By  on August 11, 2011

Everybody loves a good fashion deal, even in hard times.

Take it from Nordstrom Inc., which on Thursday said net earnings rose 20 percent in the second quarter ended July 30, and credited its anniversary sale, which offers shoppers new merchandise at a discount, for much of the period’s success.

Nordstrom’s earnings rose to $175 million, or 80 cents a diluted share, from $146 million, or 66 cents a diluted share, in the same quarter last year. Same-store sales increased 7.3 percent, marking the Seattle-based retailer’s seventh-straight quarter of same-store gains. Net sales rose 12.4 percent in the quarter to $2.72 billion, from $2.42 billion in the same period in fiscal 2010.

“The anniversary sale was a significant factor. It was the best yet in the history of our company,” said Nordstrom Inc. president Blake Nordstrom, during a conference call. “It remains unique. It offers the customer preseason savings on new merchandise. After the event, everything goes back to regular price. It’s fresh new merchandise at considerable savings. Our customers love it.”

The anniversary sale is Nordstrom’s biggest sale of the year. It starts in mid-July and lasts two weeks. The event this year had the added dimension of providing early access for reward customers.

In addition, “strong executions” on two clearances — the half-yearly women’s and kids sale and the half-yearly men’s sale — helped the quarter, though Nordstrom officials said full-price selling outpaced these clearances and that they are becoming less significant.

Nordstrom’s showing beat Wall Street estimates and the retailer raised guidance for the year to $2.95 to $3.10 in diluted earnings per share from an earlier $2.80 to $2.95 forecast. Nordstrom also expects same-store sales to grow 4 to 6 percent for the year.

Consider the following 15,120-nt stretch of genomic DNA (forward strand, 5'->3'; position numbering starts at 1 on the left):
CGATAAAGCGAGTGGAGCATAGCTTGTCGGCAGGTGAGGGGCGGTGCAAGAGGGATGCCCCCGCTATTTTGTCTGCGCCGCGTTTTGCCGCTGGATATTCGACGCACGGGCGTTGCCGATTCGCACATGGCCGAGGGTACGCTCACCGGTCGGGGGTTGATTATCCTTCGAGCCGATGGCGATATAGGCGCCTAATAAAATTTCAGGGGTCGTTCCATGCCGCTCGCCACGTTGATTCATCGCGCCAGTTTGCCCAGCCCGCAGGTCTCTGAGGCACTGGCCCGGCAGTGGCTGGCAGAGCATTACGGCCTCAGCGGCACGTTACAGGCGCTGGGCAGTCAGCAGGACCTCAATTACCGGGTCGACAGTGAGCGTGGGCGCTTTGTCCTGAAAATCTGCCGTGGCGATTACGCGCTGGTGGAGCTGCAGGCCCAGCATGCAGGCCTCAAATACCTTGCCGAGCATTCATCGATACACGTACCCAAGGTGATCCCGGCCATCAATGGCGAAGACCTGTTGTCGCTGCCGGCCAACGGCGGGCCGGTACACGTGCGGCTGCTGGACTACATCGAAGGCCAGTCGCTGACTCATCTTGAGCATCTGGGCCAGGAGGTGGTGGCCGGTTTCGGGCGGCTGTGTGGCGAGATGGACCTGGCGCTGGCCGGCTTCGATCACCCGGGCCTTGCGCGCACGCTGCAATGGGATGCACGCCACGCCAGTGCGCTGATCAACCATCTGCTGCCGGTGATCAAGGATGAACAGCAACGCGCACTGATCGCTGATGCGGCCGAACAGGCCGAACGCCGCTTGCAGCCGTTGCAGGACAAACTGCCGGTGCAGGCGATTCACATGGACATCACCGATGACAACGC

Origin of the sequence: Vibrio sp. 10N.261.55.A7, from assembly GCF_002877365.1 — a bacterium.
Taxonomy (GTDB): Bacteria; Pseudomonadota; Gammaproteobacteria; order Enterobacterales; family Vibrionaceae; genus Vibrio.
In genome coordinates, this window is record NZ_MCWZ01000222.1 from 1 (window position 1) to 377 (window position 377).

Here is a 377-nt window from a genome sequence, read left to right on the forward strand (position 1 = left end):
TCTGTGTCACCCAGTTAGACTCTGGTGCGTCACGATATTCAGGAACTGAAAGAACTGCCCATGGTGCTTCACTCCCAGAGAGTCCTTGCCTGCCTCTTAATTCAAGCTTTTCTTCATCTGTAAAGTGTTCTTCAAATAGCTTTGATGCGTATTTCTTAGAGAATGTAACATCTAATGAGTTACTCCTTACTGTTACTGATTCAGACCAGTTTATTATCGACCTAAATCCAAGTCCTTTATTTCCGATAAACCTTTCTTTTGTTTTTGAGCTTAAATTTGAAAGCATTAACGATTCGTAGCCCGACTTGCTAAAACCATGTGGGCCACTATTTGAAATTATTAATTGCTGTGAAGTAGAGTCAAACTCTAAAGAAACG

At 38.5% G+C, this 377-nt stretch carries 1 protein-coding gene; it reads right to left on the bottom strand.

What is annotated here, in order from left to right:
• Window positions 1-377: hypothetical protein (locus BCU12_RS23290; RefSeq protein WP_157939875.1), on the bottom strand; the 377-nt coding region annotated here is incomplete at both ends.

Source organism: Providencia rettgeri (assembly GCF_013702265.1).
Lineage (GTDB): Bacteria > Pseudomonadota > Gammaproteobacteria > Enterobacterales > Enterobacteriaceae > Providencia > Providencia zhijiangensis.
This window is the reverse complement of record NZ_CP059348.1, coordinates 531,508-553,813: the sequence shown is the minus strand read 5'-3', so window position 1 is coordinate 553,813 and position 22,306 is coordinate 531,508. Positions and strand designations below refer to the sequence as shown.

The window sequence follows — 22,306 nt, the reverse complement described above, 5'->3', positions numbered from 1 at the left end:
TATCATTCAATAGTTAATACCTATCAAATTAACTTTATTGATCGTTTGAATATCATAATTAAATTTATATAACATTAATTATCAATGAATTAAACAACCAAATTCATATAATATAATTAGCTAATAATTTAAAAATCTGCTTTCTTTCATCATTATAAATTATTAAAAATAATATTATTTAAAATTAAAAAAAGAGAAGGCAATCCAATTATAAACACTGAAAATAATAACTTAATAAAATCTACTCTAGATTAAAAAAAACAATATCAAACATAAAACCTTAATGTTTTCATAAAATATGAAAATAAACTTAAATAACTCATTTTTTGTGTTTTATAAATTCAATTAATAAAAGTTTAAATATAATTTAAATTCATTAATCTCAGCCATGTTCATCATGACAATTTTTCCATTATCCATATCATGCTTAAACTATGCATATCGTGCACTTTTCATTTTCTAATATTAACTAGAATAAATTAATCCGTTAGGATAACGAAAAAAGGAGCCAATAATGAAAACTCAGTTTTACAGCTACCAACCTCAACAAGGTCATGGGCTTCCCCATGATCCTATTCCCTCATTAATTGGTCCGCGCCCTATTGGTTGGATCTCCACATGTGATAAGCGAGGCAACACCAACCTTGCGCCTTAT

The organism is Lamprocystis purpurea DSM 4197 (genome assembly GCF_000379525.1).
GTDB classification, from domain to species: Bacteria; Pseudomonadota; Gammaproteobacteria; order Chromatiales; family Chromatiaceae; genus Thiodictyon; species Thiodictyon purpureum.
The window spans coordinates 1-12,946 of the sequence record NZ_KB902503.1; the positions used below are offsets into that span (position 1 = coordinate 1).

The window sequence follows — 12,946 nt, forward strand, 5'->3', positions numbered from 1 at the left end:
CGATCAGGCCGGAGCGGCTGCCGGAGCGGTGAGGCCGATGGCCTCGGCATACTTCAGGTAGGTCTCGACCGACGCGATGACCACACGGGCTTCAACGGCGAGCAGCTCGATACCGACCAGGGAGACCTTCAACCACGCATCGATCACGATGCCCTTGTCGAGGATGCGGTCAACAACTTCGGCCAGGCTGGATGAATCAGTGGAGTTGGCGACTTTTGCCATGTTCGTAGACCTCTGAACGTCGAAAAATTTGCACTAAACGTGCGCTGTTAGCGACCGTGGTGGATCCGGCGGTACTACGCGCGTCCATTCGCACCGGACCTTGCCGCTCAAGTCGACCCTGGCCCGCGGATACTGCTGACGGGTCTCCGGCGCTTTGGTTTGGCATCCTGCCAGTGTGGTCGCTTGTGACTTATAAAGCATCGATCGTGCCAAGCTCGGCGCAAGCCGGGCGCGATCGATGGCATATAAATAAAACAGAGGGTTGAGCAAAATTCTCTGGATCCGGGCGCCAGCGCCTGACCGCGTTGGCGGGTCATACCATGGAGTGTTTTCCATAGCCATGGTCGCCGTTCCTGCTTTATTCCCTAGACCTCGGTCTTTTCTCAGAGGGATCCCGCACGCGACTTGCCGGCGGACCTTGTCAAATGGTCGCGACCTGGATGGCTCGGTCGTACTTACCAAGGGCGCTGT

Nordstrom’s results mirrored the double-digit profit gains reported by Macy’s Inc., Ralph Lauren Corp. and Kohl’s Corp. earlier this week.

Shares of Nordstrom closed up 5.5 percent to $42.33 prior to its after-market earnings report. Equity markets rose sharply Thursday, pushing retail stocks up 3.8 percent after Wednesday’s 4.6 percent decline, while the Dow Jones Industrial Average advanced 4 percent, or 423.37 points, to 11,143.31, recapturing most of Wednesday’s losses. The S&P Retail Index increased 17.46 points to 483.36.

Signs of U.S. economic weakness and the fears that the debts of Italy and Spain or others could cripple the banking sector have had markets on a ragged path over the last two weeks as investors sought safety and direction.

At Nordstrom, shoes, cosmetics and designer apparel were standouts in the quarter, though according to Pete Nordstrom, president of merchandising, women’s apparel lately has “lagged the average. We hope to have some things we can talk about in coming quarters on the work we are doing to improve the business.”

Regionally, the South and Midwest were the top performers for full-line stores. The direct channel continued to show strong sales growth, outpacing the overall Nordstrom increase. Nordstrom Rack’s net sales increased $92 million, or 23.4 percent, with same-store sales up 4.8 percent. Rack will open 17 stores this year and about 13 next year.

Nordstrom’s renowned customer service has been ramped up this year. An enhanced mobile Web site was launched in June and about 6,000 associates were outfitted with mobile point-of-sale devices to speed checkouts and locate merchandise. “As we learn more, we are in a strong position to accelerate the utilization and add more if needed,” noted Jamie Nordstrom, president of direct. “Direct is the fastest growing part of the business.” He also said there are “opportunities to personalize the online experience, and selection…how we might able to have a selection a little more specific to online store.”

The company’s strong balance sheet, with $1.1 billion in cash at the end of the quarter, positions it for further investments in technology and elsewhere. According to Jamie Nordstrom, “We will be adding more features and functionality to meet our customers’ expectations online.”

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